Plans move ahead on Grand Chute sports facility

Jessica Thiel
Posted by of Insight Publications

Grand Chute will break ground in July for a new $30.6 million indoor sports facility that is expected to increase local tourism spending.

The Fox Cities Champion Center will be built on 25 acres of land north of Greenville Drive and east of McCarthy Road. The 164,000-square-foot facility is expected to open in the fall of 2019.

The center will include three pods and a lobby area. One pod will have four basketball courts that can be converted into eight volleyball courts while a second pod will have an ice rink. The third pod will have an ice rink that can be converted into four basketball courts or eight volleyball courts depending on the need.

“Through four years of work, we think we’ve really hit on the right project to make an impact on the Fox Cities,” says Matt Ten Haken, director of sports marketing for the Fox Cities Convention & Visitors Bureau.

Ten Haken says the facility will help bolster the economy during winter months and provide residents and visitors alike a valuable resource.

Money for the Fox Cities Champion Center will come from the Fox Cities Tourism Facilities Fund, which receives the hotel and motel room tax revenues collected by Appleton, Grand Chute, Fox Crossing, Little Chute, Kaukauna, Kimberly, Menasha, Neenah, Sherwood and the Town of Neenah.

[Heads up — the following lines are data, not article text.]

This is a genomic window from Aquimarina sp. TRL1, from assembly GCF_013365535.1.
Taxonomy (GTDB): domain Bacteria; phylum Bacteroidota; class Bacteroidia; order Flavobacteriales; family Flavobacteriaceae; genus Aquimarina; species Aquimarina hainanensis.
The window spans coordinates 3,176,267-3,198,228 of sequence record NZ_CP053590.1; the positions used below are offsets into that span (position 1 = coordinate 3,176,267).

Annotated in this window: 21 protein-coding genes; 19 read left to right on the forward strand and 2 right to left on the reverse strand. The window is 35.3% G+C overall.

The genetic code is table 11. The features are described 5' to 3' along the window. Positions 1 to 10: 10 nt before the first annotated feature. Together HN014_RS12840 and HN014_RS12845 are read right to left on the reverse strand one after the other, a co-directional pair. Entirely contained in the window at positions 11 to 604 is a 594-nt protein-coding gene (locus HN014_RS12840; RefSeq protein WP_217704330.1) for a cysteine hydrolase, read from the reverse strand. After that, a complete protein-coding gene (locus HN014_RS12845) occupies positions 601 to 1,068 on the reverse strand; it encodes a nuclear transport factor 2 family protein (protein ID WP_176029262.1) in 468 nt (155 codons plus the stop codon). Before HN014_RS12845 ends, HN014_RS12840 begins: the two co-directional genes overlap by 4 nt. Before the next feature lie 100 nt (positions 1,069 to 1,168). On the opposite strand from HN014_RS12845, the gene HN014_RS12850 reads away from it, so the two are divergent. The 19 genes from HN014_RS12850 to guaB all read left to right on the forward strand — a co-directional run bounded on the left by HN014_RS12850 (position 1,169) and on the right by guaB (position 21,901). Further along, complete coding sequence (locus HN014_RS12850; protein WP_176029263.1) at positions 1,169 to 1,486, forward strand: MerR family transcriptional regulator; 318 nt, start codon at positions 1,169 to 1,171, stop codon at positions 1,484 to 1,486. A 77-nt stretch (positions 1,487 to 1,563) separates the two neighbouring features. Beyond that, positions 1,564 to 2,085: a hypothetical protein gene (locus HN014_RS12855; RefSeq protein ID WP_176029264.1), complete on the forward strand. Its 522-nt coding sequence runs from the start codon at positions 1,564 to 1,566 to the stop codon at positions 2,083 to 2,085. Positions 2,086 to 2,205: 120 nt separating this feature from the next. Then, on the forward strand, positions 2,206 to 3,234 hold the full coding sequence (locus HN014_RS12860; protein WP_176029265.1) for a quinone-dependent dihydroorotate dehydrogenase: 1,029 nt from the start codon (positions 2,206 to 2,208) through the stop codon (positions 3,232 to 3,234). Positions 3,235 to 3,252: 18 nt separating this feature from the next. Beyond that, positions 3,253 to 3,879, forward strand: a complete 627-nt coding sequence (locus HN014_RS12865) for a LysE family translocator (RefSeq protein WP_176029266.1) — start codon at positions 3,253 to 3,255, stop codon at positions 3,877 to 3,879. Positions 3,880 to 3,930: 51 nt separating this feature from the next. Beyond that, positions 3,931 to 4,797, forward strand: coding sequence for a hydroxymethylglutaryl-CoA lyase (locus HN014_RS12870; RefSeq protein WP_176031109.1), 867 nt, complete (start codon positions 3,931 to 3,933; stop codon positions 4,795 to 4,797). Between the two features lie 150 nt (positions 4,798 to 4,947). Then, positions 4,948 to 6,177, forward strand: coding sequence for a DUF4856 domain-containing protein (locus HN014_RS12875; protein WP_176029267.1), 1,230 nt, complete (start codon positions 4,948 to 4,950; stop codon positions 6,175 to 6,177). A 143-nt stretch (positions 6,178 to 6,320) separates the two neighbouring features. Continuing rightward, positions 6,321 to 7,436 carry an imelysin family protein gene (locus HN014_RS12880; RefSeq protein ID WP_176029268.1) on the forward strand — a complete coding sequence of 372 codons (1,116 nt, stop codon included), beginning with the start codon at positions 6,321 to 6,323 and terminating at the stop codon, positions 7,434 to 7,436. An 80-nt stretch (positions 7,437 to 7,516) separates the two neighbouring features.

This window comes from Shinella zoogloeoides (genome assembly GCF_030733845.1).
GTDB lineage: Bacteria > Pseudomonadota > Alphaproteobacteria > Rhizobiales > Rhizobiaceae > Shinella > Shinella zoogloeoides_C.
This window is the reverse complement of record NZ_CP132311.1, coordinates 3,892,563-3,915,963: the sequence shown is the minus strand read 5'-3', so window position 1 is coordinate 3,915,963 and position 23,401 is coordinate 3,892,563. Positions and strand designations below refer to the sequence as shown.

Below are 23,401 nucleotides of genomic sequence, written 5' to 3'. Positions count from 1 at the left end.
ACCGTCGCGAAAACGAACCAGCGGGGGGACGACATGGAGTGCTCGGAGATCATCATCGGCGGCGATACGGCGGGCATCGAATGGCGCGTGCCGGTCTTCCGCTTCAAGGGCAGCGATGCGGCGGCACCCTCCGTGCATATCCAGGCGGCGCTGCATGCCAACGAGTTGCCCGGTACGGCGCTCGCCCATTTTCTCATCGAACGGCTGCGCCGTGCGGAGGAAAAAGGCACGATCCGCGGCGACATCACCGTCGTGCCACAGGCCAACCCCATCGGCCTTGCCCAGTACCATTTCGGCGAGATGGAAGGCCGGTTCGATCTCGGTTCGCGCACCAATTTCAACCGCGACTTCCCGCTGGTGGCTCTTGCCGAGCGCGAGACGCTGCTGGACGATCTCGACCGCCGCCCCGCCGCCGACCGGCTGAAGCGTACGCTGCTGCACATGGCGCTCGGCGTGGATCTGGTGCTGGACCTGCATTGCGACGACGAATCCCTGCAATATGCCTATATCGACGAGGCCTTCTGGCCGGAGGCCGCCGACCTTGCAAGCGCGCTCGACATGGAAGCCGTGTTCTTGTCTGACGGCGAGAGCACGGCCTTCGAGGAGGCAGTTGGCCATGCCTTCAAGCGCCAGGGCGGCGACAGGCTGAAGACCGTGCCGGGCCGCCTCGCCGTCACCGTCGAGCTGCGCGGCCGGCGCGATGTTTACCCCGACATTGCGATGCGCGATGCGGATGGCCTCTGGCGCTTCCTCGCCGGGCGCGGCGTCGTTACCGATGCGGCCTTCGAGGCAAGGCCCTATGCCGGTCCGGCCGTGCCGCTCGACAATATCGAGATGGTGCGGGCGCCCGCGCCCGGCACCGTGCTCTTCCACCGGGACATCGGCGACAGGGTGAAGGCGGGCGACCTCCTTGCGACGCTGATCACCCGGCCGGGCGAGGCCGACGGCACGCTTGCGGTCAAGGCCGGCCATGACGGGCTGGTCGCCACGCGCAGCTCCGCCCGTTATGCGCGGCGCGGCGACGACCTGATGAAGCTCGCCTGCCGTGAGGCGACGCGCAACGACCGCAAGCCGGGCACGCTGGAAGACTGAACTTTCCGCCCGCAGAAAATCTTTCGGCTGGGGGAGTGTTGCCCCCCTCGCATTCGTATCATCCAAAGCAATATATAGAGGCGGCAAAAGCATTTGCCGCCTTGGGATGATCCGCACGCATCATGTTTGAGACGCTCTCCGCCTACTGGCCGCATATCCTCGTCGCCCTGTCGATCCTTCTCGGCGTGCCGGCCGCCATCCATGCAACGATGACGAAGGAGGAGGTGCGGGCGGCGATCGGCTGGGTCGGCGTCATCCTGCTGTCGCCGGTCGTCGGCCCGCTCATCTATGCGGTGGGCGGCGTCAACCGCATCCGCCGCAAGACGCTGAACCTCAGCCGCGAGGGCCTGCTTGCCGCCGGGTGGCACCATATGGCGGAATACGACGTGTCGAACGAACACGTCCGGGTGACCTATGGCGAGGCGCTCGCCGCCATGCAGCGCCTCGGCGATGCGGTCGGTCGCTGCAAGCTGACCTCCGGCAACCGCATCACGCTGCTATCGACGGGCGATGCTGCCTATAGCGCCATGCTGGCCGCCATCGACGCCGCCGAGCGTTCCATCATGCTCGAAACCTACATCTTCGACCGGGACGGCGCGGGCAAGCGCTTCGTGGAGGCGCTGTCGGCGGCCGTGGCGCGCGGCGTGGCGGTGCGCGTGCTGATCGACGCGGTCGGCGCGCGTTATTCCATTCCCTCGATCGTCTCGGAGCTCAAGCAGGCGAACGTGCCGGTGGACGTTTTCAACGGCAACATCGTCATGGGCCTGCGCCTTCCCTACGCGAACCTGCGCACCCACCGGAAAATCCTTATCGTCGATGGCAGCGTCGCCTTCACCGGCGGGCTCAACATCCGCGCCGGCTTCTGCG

“Everyone really bought into the idea of a community, Fox Cities-wide regional facility like this,” Ten Haken says.

While Grand Chute will build and own the land and facility, it will sign an agreement with Fox Cities Sports Development to operate it. That group, a nonprofit subsidiary of the FCCVB, will hire a contractor to manage the site, similar to the way the Fox Cities Exhibition Center is run. Profits generated from the Fox Cities Champion Center will be invested back into the facility. Grand Chute would need to kick in money if the center were to run a deficit.

The facility is projected to generate $8.9 million in direct spending during its first year of operation and $12 million annually by its fifth year, according to FCCVB projections.